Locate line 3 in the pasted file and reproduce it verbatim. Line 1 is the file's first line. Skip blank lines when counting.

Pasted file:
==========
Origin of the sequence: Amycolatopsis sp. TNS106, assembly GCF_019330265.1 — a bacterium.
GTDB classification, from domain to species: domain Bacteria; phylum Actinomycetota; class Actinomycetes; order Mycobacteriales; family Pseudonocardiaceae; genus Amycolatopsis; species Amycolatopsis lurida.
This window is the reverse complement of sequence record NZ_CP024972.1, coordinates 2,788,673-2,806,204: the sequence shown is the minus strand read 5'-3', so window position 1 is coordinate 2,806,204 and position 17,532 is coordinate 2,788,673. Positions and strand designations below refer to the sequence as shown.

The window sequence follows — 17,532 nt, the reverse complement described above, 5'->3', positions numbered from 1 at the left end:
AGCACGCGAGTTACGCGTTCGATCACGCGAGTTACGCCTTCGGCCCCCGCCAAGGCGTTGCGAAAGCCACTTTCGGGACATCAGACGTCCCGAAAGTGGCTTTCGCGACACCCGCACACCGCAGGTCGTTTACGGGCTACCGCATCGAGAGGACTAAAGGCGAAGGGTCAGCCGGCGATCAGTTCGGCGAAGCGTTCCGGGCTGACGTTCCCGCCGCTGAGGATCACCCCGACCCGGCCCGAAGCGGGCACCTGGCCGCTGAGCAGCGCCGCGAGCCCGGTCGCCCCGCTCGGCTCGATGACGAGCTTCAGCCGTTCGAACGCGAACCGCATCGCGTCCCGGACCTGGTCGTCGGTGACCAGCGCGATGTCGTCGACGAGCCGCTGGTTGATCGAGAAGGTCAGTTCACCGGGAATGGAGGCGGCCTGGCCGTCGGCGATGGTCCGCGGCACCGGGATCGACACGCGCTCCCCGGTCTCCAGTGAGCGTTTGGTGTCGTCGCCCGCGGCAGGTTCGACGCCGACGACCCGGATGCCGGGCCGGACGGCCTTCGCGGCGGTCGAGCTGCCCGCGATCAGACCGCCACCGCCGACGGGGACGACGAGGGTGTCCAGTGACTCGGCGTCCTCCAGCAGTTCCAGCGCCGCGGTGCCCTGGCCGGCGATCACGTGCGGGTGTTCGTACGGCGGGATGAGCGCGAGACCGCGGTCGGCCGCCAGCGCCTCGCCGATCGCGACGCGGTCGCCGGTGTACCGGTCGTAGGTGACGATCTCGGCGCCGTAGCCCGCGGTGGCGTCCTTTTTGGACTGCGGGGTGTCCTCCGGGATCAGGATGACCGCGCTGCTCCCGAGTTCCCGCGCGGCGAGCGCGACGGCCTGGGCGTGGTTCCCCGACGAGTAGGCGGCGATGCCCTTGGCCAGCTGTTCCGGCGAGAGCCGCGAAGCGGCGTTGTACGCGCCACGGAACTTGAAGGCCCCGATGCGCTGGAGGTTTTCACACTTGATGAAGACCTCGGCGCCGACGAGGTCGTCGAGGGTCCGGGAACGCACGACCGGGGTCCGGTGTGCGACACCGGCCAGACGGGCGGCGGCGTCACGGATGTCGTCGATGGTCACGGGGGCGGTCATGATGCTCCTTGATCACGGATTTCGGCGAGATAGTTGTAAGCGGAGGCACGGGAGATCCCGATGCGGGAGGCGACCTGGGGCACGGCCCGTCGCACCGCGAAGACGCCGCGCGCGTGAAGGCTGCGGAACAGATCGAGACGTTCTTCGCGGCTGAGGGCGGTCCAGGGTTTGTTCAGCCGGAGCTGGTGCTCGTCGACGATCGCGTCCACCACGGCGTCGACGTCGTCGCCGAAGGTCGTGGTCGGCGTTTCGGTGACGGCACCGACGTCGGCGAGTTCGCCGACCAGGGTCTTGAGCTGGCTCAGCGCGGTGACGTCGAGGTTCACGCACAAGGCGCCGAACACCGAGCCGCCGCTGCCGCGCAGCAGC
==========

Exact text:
This window is the reverse complement of sequence record NZ_CP024972.1, coordinates 2,788,673-2,806,204: the sequence shown is the minus strand read 5'-3', so window position 1 is coordinate 2,806,204 and position 17,532 is coordinate 2,788,673. Positions and strand designations below refer to the sequence as shown.